) as pt

  • interesting, thanks Steven! Can it be made more so that the Czech Rep is even bigger compared to the rest?
    – Tomas
    Commented Aug 18, 2015 at 23:48
  • @tomas yes... you need to tweak the constants I used in the st_scale().. try increasing the 1.0 to 2.0, and decreasing the 7.0 to something smaller.
    – Steven Kay
    Commented Aug 19, 2015 at 0:02

While not fish eye, you can make this style of map as a cartogram.

The benefits of this is that there are ready made tools for the job and will work with a robust set of datasets.

Just make the value for the Czech Republic much larger than the rest of Europe, adjusting the values to suit needs.

A great tool for this is: ScapeToad

enter image description here

  • Thanks Vesanto, this is exactly what I needed! :-) Ready-to-use, user-friendly tool! I finally used this. And it pretty looks much like fish-eye to me :-)
    – Tomas
    Commented Aug 19, 2015 at 11:18
  • The only thing to note is that it was very very slow, so I had to choose the slowest settings and even lower the number of grid cells manually.. but it looks great. The only thing I regret is that it won't be easy to do this with rasters.
    – Tomas
    Commented Aug 19, 2015 at 11:21
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    you can speed things up by using qgis to simplify the geometries, or use a lower resolution shapefile (like the 50m or 110m from Natural Earth)
    – Steven Kay
    Commented Aug 19, 2015 at 15:11

D3 has a fisheye distortion plugin, which I found by Googling "svg fisheye transform".. It might be useful for your situation. Basically, I'm suggesting converting some of your shapefiles to SVG (or GeoJSON?) making your map using the increasingly popular D3.js library.

My thinking was, I knew the country boundary geometries could be converted to SVG vector types, and I suspected that as SVG, there might be more suitable approaches to implement the fisheye transform you're desiring.

I agree with the other commenters that illustration/graphic software is more appropriate to your scenario, and since D3 works with some common data formats (SVG and GeoJSON), it may provide a solution for you.

  • thanks, but isn't D3 a library for programmers, for web creators? I possibly need a program that will create a single picture for me, possibly without a need of programming.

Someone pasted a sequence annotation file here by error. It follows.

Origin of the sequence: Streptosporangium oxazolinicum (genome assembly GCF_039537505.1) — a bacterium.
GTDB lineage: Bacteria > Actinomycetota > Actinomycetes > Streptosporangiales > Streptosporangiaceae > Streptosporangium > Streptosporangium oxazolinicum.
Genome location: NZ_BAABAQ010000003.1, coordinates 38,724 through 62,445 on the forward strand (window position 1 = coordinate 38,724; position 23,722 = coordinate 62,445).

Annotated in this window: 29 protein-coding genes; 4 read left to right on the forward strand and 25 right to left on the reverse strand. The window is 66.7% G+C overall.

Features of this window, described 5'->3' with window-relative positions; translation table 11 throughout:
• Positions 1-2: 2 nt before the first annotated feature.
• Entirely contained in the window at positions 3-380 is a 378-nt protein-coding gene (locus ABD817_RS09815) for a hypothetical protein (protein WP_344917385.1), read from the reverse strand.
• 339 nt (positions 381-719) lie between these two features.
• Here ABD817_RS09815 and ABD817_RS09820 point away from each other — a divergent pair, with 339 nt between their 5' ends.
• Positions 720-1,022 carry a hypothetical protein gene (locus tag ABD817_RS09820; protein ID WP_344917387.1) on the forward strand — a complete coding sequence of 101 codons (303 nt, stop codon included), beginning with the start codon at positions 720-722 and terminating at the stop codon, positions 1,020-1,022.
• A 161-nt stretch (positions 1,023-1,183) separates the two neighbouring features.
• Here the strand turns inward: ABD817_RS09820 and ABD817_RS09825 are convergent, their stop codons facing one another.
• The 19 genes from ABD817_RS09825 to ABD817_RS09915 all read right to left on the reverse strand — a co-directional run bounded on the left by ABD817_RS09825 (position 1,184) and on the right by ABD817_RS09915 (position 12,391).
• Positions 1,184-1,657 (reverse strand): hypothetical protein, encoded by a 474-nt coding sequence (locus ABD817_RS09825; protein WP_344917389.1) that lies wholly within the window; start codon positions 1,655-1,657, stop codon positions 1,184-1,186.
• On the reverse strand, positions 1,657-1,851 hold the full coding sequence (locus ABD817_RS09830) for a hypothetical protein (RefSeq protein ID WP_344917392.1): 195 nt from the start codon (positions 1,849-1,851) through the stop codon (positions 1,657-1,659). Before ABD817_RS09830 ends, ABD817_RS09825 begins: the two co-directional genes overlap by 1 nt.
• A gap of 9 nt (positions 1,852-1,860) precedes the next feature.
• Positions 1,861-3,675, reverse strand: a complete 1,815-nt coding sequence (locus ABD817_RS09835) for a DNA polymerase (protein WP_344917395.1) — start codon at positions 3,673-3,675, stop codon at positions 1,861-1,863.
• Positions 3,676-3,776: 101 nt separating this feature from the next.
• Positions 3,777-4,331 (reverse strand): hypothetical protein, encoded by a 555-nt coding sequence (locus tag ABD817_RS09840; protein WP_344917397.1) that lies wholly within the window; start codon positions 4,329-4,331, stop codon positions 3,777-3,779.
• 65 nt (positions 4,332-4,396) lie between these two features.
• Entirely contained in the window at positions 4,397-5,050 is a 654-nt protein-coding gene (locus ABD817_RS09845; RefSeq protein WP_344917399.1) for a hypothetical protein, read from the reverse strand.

– Tomas
    Commented Aug 17, 2015 at 15:44
  • @Tomas, fair enough. Since your question is simply titled "Fisheye-like projection", though, it's going to have a strong search ranking in google for similar queries, which over time will likely include some developers. Eventually this answer might be useful to someone else.
    – elrobis
    Commented Aug 18, 2015 at 14:27

I think you will need an extreme distortion for the Czech Republic to look like that. There is a fairly popular photographic "stereographic projection" technique sometimes used in panorama photography to create "globe worlds" which may work if you used the result as overlay over Europe. (Do not consider this an answer as this is purely hypothetical and I've never tried it with a map) Also, this would be more of a graphics/photo editing project because you would probably have to photograph your printed map or possibly export it out of GIS to a high resolution image then then copy and crop a series of images around a central point (centered on a uniform area in the middle with sufficient overlap) so that they can be used as input into the panorama function. Once you have the "stereographic projection" image created you could then overlay over a map of Europe.

Of course you would need to add labels after the fact in Illustrator, Corel Draw or by importing the final image as raster back into GIS and creating some graphics/ annotations.

Google "stereographic projection panorama" to see examples.

Here is an example tutorial: http://www.photographymad.com/pages/view/little-planet-photos-5-simple-steps-to-making-panorama-worlds

enter image description here